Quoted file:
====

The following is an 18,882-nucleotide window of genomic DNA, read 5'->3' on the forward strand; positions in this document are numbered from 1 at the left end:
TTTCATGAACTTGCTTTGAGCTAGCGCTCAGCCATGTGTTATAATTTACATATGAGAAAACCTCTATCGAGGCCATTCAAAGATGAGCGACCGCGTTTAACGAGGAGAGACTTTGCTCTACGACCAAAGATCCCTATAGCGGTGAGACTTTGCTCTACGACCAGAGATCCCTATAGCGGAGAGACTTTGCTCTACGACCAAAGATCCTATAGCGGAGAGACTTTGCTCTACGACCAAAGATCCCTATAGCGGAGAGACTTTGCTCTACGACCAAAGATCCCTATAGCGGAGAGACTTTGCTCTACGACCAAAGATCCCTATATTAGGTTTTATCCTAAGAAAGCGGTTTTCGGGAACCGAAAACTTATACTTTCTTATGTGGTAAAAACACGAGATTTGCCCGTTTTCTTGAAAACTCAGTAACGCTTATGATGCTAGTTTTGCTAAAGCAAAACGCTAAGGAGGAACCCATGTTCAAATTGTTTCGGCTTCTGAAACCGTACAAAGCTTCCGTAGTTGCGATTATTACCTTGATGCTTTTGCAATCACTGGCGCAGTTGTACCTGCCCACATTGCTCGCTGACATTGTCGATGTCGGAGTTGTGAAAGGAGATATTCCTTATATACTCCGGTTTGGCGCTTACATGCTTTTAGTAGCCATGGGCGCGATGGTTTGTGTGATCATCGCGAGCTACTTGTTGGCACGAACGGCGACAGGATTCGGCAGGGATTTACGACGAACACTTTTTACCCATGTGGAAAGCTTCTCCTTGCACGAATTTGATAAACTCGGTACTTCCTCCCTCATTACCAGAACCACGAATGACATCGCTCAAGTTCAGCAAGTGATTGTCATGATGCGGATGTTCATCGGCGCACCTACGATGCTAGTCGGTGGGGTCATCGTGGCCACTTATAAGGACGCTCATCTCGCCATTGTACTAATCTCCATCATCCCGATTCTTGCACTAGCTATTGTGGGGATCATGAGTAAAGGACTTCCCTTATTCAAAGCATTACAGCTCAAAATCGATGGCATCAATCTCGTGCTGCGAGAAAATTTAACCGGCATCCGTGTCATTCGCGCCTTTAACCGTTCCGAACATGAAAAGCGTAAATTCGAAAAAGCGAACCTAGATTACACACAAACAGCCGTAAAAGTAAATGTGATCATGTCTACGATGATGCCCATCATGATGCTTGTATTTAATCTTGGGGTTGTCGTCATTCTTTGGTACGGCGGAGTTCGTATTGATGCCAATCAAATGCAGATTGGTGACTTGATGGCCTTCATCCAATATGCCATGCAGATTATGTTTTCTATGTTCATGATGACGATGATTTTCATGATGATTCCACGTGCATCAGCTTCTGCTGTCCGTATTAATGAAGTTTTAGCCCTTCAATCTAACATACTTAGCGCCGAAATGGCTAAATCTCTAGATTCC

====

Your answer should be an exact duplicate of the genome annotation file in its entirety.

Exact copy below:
The following is an 18,882-nucleotide window of genomic DNA, read 5'->3' on the forward strand; positions in this document are numbered from 1 at the left end:
TTTCATGAACTTGCTTTGAGCTAGCGCTCAGCCATGTGTTATAATTTACATATGAGAAAACCTCTATCGAGGCCATTCAAAGATGAGCGACCGCGTTTAACGAGGAGAGACTTTGCTCTACGACCAAAGATCCCTATAGCGGTGAGACTTTGCTCTACGACCAGAGATCCCTATAGCGGAGAGACTTTGCTCTACGACCAAAGATCCTATAGCGGAGAGACTTTGCTCTACGACCAAAGATCCCTATAGCGGAGAGACTTTGCTCTACGACCAAAGATCCCTATAGCGGAGAGACTTTGCTCTACGACCAAAGATCCCTATATTAGGTTTTATCCTAAGAAAGCGGTTTTCGGGAACCGAAAACTTATACTTTCTTATGTGGTAAAAACACGAGATTTGCCCGTTTTCTTGAAAACTCAGTAACGCTTATGATGCTAGTTTTGCTAAAGCAAAACGCTAAGGAGGAACCCATGTTCAAATTGTTTCGGCTTCTGAAACCGTACAAAGCTTCCGTAGTTGCGATTATTACCTTGATGCTTTTGCAATCACTGGCGCAGTTGTACCTGCCCACATTGCTCGCTGACATTGTCGATGTCGGAGTTGTGAAAGGAGATATTCCTTATATACTCCGGTTTGGCGCTTACATGCTTTTAGTAGCCATGGGCGCGATGGTTTGTGTGATCATCGCGAGCTACTTGTTGGCACGAACGGCGACAGGATTCGGCAGGGATTTACGACGAACACTTTTTACCCATGTGGAAAGCTTCTCCTTGCACGAATTTGATAAACTCGGTACTTCCTCCCTCATTACCAGAACCACGAATGACATCGCTCAAGTTCAGCAAGTGATTGTCATGATGCGGATGTTCATCGGCGCACCTACGATGCTAGTCGGTGGGGTCATCGTGGCCACTTATAAGGACGCTCATCTCGCCATTGTACTAATCTCCATCATCCCGATTCTTGCACTAGCTATTGTGGGGATCATGAGTAAAGGACTTCCCTTATTCAAAGCATTACAGCTCAAAATCGATGGCATCAATCTCGTGCTGCGAGAAAATTTAACCGGCATCCGTGTCATTCGCGCCTTTAACCGTTCCGAACATGAAAAGCGTAAATTCGAAAAAGCGAACCTAGATTACACACAAACAGCCGTAAAAGTAAATGTGATCATGTCTACGATGATGCCCATCATGATGCTTGTATTTAATCTTGGGGTTGTCGTCATTCTTTGGTACGGCGGAGTTCGTATTGATGCCAATCAAATGCAGATTGGTGACTTGATGGCCTTCATCCAATATGCCATGCAGATTATGTTTTCTATGTTCATGATGACGATGATTTTCATGATGATTCCACGTGCATCAGCTTCTGCTGTCCGTATTAATGAAGTTTTAGCCCTTCAATCTAACATACTTAGCGCCGAAATGGCTAAATCTCTAGATTCC